The lesson here is that there is precedent to fix the industry. The Model Alliance, a not-for-profit labor group for models working in American fashion, is making important strides, such as helping to get the 2013 Child Model Law passed. Yet the current laws classifying models as independent contractors prevents the Model Alliance from fully unionizing.
“Some people have argued that models have been misclassified as independent contractors and that an employment relationship exists between the model, her agency, and the client," Sara Ziff, the Model Alliance's founder and president. "This assessment is based on the level of control that agencies and clients exert over the working lives of models.” In some cases, she says, U.S. models are already recognized and treated as employees, and France recognizes models as employees. Fashion, so accustomed to taking its cues from France, should on this score once again look to Paris.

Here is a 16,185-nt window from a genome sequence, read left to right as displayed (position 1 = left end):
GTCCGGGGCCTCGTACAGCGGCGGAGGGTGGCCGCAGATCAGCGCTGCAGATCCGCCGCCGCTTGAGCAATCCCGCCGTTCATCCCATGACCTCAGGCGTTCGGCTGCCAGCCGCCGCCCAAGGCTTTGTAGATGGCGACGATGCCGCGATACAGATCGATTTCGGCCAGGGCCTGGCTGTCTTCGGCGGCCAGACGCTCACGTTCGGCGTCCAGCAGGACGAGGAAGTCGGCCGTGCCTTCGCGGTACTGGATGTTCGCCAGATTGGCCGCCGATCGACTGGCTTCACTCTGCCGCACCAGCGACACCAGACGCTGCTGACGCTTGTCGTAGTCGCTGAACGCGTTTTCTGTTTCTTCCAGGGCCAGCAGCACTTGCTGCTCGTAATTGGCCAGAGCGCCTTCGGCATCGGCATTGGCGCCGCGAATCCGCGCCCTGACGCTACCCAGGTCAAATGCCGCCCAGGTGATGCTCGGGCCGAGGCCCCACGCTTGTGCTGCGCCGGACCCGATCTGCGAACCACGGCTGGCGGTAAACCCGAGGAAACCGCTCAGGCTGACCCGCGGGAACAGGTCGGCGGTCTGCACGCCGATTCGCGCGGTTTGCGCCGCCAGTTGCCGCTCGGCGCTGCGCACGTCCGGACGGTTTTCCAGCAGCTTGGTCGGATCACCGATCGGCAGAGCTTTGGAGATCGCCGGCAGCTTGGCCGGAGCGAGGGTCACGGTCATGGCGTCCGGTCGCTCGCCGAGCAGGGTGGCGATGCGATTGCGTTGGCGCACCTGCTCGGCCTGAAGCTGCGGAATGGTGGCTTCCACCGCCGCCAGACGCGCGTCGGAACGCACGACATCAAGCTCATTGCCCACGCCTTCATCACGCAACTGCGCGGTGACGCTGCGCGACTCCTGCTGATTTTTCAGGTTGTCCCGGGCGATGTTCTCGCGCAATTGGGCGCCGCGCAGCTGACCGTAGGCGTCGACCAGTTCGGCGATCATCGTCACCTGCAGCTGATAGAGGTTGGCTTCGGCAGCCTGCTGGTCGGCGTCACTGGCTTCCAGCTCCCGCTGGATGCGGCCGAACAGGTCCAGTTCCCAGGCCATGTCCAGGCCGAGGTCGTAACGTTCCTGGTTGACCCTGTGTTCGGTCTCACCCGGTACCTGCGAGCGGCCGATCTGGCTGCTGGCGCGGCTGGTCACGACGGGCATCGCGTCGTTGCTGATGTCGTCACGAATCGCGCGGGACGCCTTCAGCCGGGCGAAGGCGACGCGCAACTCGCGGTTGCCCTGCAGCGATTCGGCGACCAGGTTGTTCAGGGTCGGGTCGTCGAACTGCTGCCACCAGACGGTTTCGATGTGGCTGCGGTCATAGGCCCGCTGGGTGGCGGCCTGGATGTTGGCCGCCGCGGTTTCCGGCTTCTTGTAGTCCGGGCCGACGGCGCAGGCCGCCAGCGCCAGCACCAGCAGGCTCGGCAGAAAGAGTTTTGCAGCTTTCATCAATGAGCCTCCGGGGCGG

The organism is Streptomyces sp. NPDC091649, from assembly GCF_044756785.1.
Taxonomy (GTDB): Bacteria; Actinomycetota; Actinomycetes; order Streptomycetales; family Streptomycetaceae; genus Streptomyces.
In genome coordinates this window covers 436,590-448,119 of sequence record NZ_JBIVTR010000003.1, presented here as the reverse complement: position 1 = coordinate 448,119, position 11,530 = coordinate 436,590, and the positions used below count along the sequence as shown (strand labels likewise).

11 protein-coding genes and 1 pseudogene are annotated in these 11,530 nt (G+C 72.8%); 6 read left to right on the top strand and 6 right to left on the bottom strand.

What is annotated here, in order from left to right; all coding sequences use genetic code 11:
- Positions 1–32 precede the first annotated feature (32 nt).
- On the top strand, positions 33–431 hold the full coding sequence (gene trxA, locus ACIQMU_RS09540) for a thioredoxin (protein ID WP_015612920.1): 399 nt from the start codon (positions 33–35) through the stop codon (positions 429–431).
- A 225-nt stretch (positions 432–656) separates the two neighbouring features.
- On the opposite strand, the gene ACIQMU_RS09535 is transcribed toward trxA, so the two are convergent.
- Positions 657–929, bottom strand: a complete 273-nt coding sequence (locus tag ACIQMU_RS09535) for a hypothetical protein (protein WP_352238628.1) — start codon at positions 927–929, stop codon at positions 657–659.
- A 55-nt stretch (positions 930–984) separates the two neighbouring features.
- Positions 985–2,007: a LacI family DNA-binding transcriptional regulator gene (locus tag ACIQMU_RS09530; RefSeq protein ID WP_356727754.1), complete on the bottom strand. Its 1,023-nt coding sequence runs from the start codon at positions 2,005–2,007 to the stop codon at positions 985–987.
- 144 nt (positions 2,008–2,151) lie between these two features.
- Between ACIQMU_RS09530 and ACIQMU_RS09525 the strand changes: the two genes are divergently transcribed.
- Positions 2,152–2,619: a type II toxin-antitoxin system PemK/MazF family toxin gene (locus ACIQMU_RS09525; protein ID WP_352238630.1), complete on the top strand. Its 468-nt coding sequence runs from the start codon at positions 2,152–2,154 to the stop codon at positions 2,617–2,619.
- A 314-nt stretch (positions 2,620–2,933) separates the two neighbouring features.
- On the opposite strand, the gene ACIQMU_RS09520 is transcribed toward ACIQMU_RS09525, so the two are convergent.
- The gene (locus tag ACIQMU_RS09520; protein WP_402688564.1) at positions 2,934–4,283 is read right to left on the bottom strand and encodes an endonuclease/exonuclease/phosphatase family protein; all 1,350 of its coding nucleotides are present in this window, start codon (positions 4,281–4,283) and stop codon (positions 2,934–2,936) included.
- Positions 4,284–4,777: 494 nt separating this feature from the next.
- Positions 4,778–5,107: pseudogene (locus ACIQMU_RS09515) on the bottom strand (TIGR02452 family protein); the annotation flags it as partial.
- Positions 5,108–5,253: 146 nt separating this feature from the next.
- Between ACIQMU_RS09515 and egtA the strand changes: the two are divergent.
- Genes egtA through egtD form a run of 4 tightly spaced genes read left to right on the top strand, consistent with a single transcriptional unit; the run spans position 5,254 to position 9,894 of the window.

Structurally, it's hard for models to organize. They're young and replaceable, and enjoy only brief, low-paid careers. Still, they need to lobby for the right to collectively bargain for basic workplace rights: a wage, workday breaks, limited workday hours, protections against harassment. Remember that during this past Fashion Week, the industry ultimately left unpaid workers such as Jing and Abby without so much as a functioning pot to piss in.